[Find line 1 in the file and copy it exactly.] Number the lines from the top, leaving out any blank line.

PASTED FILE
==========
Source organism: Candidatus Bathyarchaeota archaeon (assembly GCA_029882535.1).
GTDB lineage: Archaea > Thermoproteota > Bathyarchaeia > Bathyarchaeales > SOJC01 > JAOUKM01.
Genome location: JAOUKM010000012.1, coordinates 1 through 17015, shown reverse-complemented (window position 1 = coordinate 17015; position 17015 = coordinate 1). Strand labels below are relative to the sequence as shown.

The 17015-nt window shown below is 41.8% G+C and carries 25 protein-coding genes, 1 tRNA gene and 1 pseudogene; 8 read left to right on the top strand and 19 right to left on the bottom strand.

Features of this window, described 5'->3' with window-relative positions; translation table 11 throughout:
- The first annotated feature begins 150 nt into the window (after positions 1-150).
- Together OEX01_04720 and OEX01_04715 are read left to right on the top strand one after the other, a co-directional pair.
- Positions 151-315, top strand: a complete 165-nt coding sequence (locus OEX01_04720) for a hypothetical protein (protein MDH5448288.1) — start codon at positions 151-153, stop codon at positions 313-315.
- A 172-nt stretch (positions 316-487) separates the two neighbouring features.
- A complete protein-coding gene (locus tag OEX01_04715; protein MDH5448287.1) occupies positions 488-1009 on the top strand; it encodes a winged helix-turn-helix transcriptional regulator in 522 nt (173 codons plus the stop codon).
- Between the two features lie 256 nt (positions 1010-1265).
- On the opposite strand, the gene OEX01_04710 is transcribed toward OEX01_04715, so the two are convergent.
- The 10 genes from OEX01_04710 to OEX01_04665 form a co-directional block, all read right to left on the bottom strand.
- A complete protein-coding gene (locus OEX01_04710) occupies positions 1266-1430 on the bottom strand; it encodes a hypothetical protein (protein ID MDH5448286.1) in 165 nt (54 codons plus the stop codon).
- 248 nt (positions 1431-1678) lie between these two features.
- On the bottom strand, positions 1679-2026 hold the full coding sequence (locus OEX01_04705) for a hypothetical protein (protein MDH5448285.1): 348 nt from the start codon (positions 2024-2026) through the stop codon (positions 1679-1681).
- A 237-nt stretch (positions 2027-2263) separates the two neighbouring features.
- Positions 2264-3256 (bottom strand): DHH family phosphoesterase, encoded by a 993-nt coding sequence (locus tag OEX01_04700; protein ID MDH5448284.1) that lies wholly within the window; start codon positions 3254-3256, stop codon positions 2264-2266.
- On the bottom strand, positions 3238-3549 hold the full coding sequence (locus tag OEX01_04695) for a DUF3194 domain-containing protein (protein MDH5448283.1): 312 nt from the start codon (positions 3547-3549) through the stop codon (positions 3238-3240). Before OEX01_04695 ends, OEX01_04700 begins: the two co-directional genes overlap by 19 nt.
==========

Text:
Source organism: Candidatus Bathyarchaeota archaeon (assembly GCA_029882535.1).